Wednesday, February 6, 2013

Charles Étienne Brasseur de Bourbourg

Author's Note: The sources I have found have been somewhat contradictory. It will be necessary to continue my research on this individual to furthur increase and improve upon the knowlege presented in this post.


Charles Étienne Brasseur de Bourbourg was a Frenchman who was a historian of Mesoamerica, an ethnographer (describer of a living society), an ordained priest, and a writer of both fiction and non-fiction. Known for rediscovering various ancient texts that have helped archaeologists understand the ancient Maya, Brasseur de Bourbourg is also known for his unscientific conjectures.

September 8th, 1814 is the day on which Charles-Étienne Brasseur de Bourbourg was born in the city Bourbourg, France -- a city in the north, near the border with Belgium and not far from Dunkirk (Dunkerque in French).

Novelist, Journalist and Student
In his twenties Brasseur de Bourbourg was a journalist for the Parisian journal "Le Monde" (and possibly others) and a student. He was also a novelist, working in the romance and morality genres. Some of his novels were suspected of plagiarism, as they were similar to previously published stories.

As a student, Brasseur de Bourbourg studied at a seminary at Ghent (located in Belgium) and worked in a library. His studies focused on theology and philosophy. Then he traveled to Rome to study for the priesthood.

Becoming Priest and Missionary
In 1845 Brasseur de Bourbourg was ordained, earning the title abbé. After his ordination he went to one of Quebec's seminaries to hold the position of ecclesiastical history professor. In 1846 he was vicar general in the Boston diocese, but didn't stay there long, traveling back to the Old World -- to Rome (where he stayed two years) to look for writings on Spanish America.

Beginning of His Mesoamerican Travels
1848 saw Brasseur de Bourbourg travel to Mexico and become chaplain of the French legation of Mexico City. But in 1851 he went back to Paris. In 1854, about three years later, he went to New York, then and Central America (Nicaragua, Guatemala and San Salvador).

Adiminstrator in Guatemala
Brasseur de Bourbourg got to Guatemala City, Guatemala on February 1, 1855 and became "ecclesiastical administrator" for the city of Rabinal. He stayed there as administrator for a year. While there, he transcribed a play ("Rabinal Achí") that someone recited from memory for him (this play is understood to be from before the Conquest).

Back to Europe and Back to Central America
During 1857 our well-traveled priest was in France again. The years 1859 and 1860 saw him travel back to Central America, where he went to the Isthmus of Tehuantepec and to Chiapas (which was part of Guatemala until 1824, when it became part of Mexico).

Manuscript Discoveries and Publications
Brasseur de Bourbourg made an important discovery in -- Ximenez's Popol Vuh, of which he made a translation. He published his translation (which also included the Quiche language). However, he wasn't the first to publish the Popol Vuh: in 1857 a man named Carl Scherzer had already published a Spanish translation using of a copy of the Popol Vuh that he had found elsewhere.

In either 1862, 1863 or 1864 (resources vary in date), he discovered the only known copy of Diego de Landa's Relacion de las Cosas de Yucatan.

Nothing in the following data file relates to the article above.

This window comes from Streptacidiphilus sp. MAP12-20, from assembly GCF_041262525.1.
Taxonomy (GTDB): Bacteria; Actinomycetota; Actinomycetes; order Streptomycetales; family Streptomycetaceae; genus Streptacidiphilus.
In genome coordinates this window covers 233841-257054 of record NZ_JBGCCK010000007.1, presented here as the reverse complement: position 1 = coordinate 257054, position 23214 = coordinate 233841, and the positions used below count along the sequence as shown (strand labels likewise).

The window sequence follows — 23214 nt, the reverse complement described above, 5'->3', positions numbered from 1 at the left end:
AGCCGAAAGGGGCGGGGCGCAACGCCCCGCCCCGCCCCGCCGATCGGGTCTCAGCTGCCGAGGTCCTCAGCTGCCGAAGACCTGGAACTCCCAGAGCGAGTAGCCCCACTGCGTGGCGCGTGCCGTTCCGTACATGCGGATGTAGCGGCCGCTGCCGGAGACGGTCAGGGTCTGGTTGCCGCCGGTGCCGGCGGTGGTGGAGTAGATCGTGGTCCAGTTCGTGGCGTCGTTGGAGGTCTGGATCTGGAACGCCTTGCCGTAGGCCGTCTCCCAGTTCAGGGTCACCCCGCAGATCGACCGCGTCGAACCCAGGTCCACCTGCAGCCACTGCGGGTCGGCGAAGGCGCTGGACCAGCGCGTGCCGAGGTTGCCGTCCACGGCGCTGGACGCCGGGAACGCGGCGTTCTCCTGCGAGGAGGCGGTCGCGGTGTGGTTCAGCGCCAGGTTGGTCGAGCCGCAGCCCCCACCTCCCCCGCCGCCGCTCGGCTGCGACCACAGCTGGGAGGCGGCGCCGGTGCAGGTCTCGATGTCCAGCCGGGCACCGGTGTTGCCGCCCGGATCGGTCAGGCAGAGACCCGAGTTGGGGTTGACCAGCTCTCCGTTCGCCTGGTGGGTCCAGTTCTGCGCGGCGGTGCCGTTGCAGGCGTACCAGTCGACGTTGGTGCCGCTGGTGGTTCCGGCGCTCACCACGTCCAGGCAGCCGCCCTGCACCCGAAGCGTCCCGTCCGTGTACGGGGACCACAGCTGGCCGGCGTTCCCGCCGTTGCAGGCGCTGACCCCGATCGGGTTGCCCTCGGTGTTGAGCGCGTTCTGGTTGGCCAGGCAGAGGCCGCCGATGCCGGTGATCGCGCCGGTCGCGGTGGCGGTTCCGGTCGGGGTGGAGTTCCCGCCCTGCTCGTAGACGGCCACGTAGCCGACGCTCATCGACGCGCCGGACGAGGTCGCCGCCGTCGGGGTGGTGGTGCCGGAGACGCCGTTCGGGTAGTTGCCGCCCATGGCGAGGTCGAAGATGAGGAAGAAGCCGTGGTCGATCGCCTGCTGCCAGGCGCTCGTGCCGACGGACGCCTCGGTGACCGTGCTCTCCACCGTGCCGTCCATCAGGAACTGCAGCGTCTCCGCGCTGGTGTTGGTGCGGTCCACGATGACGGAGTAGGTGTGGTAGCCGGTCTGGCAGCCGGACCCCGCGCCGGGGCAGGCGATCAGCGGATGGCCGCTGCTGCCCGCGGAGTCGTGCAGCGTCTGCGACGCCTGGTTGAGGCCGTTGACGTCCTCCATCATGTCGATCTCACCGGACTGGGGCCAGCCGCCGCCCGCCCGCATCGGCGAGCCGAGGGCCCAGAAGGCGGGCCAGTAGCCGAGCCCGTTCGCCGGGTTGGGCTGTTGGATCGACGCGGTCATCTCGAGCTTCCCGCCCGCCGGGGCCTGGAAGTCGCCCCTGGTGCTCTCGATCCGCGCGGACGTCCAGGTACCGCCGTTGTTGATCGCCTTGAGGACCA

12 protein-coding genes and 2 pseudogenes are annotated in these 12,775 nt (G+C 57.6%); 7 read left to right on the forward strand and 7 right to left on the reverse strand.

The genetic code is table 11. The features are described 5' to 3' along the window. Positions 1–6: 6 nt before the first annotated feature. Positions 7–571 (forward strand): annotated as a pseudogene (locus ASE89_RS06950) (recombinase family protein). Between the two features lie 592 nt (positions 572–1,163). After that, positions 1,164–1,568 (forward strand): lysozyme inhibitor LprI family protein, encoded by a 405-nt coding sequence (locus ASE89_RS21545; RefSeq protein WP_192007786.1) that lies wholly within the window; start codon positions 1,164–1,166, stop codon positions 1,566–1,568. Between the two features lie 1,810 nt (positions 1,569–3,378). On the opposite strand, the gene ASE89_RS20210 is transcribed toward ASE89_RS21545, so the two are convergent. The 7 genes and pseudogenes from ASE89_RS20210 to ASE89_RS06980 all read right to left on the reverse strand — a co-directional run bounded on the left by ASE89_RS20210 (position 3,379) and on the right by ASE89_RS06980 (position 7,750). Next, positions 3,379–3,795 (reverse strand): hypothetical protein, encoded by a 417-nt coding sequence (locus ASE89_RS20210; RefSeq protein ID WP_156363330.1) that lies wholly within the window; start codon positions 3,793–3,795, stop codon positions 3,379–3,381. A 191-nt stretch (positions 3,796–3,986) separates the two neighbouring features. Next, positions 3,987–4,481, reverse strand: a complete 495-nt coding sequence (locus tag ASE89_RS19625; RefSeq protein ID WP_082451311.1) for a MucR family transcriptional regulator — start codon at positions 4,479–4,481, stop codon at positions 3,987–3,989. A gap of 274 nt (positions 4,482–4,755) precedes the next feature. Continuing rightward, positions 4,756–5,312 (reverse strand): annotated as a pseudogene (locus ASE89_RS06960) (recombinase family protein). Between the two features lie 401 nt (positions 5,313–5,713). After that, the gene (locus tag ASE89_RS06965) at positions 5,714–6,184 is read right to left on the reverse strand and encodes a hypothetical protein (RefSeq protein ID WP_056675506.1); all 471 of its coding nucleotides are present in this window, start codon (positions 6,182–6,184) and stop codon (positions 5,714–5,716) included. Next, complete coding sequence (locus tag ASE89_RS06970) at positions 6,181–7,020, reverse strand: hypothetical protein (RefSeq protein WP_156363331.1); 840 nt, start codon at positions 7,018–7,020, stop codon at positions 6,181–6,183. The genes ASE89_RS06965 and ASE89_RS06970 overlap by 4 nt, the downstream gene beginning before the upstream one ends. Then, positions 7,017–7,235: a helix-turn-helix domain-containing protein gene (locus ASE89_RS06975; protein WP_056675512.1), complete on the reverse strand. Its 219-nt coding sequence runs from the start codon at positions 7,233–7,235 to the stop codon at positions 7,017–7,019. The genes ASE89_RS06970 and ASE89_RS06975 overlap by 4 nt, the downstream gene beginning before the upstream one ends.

In the same year that some sources credit him with rediscovering Landa's book, 1864, Brasseur de Bourbourg became attached to a military expedition to Mexico that was sent from France. A book he wrote about that expedition, Monuments anciens du Mexique,was later published in 1866, courtesy the French government.

At one point, Brasseur de Bourbourg  had the opportunity to view the Troano Codex (one of the two parts that became the Madrid Codex) which was the possession of Don Juan de Tro y Ortolano, a paleographer. In 1869 he published a copy of the Troano Codex.

Despite his discoveries, Charles didn't remain in the logical realm when theorizing about the Maya. He started to think that Atlantis, the ancient Egyptians and the Maya were connected to each other, on account of the two confirmed civilizations sharing similarities. At some point during his life, he stopped professing the Catholic faith so much as the spiritualist one.

Charles-Étienne Brasseur de Bourbourg died in France at the city of Nice on January 8, 1874. He was fifty-nine years old.

During Brasseur de Bourbourg's travels and studies of Mesoamerica, he wrote and published a number of books. Here is a list of the works that he is more known for writing:

-- Histoire des Nations civilisées du Mexique et de l'Amérique centrale (History of Civilised Nations of Mexico and Central America), 4 vols., Paris 1867-59;

-- "Voyage sur l'Isthme de Tehuantepec dan l'état de Chiapas et la République de Guatémala, 1859 et 1860"; 1861

-- "Popul Vuh, le Livre sacré des Quichés &c"; 1861

-- "Grammaire Quichée et le drame de Rabinal Achí'; 1862.

The Original Catholic Encyclopedia: Charles Etienne Brasseur de Bourbourg

Encyclopedia Britannica: Charles-Étienne Brasseur de Bourbourg

FAMSI: "Notes of A Letter From Brasseur De Bourbourg"; John M. Weeks

"Literature and Travel"; Michael Hanne; 1993

"Aztec and Maya Myths"; Karl A. Taube; 1993

"Guatemala"; Denis Faubert, Carlos Soldevila; 2000

The University of Arizona Special Collections: Codex Tro-Cortesiano

"The Ancient Maya: New Perspectives"; Heather Irene McKillop; 2004

Encyclopedia Britannica: Charles-Étienne Brasseur de Bourbourg

The Free Dictionary: Paleographer

The Free Dictionary: Encyclopedia: Ethnographer